The trails were very runnable, but by this point my knee was not cooperating, and I was forced to hike. I had so much energy, and felt like I could be making such good time on these trails. It was killing me not to run, but then, it was killing me when I tried to run, so walk it was. My mantra became “relentless forward progress” (which happens to be the title of a book, too). I repeated it over and over and tried not to be frustrated with my slow pace.

I had some ibuprofen stashed in my drop bag in case of emergency, but that wouldn’t be until mile 22. I was seriously doubting my ability to finish the race. Finally I came to the Alum Ford aid station, and one of the volunteers wonderously, amazingly, incredibly, had some ibuprofen (there hadn’t been any at the first aid station). I waivered a little (I don’t really like to take medicine; I worry about masking the pain and causing injury), but decided this was what I had been training for, so I took 400mg and pressed on.

Alum Ford to Yamacraw Bridge (mile 17.9)

I hiked for a while and chatted with another runner from Elizabethtown who also took some medicine at the aid station for her left knee. Bad left knee karma in 2016, I guess.

After about 45 minutes, I started feeling better and was able to run a little. I made it to the Yamacraw Bridge, changed my wet socks, ate a Nutella-and-banana wrap (seriously, so good) and a slice of cheese pizza (the aid stations just kept getting better and better!) and was on my way.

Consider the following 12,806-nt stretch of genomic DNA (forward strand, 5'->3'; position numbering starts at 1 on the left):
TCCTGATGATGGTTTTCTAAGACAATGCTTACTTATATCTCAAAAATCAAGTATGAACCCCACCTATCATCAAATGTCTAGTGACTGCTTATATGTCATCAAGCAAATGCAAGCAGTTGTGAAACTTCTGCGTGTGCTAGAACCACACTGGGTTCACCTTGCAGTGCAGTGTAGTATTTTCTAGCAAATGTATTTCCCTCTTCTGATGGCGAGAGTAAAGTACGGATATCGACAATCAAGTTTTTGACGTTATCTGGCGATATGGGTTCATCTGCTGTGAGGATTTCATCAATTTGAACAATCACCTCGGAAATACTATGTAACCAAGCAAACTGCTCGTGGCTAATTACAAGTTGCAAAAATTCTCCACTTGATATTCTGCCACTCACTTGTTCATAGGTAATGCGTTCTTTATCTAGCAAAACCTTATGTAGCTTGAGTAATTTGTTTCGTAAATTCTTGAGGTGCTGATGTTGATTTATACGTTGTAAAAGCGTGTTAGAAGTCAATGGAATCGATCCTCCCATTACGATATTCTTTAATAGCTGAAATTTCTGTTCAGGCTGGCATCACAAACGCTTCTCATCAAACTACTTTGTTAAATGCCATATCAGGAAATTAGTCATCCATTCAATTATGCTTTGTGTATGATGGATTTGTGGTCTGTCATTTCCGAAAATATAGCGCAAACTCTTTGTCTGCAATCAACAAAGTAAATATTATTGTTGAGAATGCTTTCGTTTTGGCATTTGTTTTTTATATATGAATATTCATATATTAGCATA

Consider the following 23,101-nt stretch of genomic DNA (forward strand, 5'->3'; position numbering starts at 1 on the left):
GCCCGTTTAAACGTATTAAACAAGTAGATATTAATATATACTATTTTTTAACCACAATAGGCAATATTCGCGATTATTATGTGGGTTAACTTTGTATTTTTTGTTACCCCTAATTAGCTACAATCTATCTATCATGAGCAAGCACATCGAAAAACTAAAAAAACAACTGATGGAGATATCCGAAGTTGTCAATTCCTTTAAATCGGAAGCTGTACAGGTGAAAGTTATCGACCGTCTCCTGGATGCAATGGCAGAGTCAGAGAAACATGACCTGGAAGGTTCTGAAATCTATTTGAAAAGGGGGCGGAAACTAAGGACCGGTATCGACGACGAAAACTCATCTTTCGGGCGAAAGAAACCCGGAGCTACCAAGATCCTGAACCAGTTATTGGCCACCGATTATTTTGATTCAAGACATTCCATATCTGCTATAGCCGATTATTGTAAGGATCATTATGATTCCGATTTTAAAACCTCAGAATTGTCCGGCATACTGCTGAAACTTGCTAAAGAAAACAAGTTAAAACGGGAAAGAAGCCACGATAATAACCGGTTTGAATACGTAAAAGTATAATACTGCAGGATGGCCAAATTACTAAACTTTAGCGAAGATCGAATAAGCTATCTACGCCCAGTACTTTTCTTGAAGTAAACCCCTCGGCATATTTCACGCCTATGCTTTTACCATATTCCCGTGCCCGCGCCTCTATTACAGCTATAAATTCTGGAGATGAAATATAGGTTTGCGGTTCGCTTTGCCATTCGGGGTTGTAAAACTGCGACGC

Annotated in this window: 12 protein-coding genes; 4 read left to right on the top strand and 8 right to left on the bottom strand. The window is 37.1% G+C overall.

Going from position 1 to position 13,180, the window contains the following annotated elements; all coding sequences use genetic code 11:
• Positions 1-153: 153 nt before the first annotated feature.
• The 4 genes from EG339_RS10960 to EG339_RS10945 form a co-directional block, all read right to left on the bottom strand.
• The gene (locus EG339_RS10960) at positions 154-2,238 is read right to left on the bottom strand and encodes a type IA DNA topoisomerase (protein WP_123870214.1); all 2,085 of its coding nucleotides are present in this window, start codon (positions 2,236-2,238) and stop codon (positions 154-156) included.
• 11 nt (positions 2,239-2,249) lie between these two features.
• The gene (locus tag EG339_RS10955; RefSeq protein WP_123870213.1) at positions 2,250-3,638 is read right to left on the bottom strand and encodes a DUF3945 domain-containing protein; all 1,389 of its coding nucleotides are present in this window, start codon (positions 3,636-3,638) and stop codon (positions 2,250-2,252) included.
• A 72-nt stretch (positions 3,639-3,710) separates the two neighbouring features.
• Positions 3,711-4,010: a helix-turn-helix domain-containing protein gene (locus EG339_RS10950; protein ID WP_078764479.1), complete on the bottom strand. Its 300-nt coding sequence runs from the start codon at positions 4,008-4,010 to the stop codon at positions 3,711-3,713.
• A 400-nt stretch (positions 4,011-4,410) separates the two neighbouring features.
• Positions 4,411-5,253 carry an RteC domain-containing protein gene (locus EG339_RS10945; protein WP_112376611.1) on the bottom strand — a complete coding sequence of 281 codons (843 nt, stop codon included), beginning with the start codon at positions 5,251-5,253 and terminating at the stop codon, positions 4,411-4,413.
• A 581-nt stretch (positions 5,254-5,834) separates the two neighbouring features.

Yamacraw Bridge to Devils Knob (mile 22.2)

At this point I got a little giddy. I kept saying to myself, “this is really happening! I’m going to do this!” At that point, I knew that I would finish.

This section was basically: stomp through mud, get muddy, stomp through creek, get clean,” over and over again. So many stream crossings! My favorite was the last one, a thigh-deep crossing of Rock Creek, before a big climb to the next aid station. I felt great and powered up that climb with my hands on my knees. The going was good, but I was becoming aware of my knee again.

Finally I reached my drop bag at the aid station. I took another 400mg of ibuprofen and changed my socks, and off I went.

Devils Knob to Ledbetter (mile 27.3)

I started off strong and enjoyed the views from the ridge, but then a steep downhill took its toll on my knee and I had to hike. A couple runners from Nashville, Mike and Rob, caught me just at the bottom of the hill, and we set off running along a gravel road doing the “hundred mile shuffle,” as Mike called it.

These guys were great to chat with. They were both seasoned ultrarunners; Rob had even run the UTMB and still goes to Switzerland every year to run. I felt a little awed.

At some point, the weather warmed up and it turned into a nice afternoon. I’d spent the morning donning and doffing gloves, zipping and unzipping my jacket, and raising and lowering my hood, but finally the sun stayed out and the wind died down, and the running was great with great company.

After we power-hiked up a big hill, a jail work van came down the road, and out jumped Aaron and all my friends who had come camping with me! I had no idea how they got that van (they later told me the van was shuttling runners who had dropped from the race, and they caught a ride back to their car at Devils Knob as the van was headed there to pick up a runner). I was definitely NOT expecting to see my friends in a jail van, so the surprise gave me a nice boost. Good times.

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Rob, Mike, me, and another runner we leapfrogged several times get surprised by the Jail Work Release van about 26 miles into our race. My friend Kyle jumped out of the van to take this shot! Check out his work!

About half a mile later, we made it to the final aid station, Ledbetter. My friend Charlotte was volunteering, so that was another nice boost before the finish.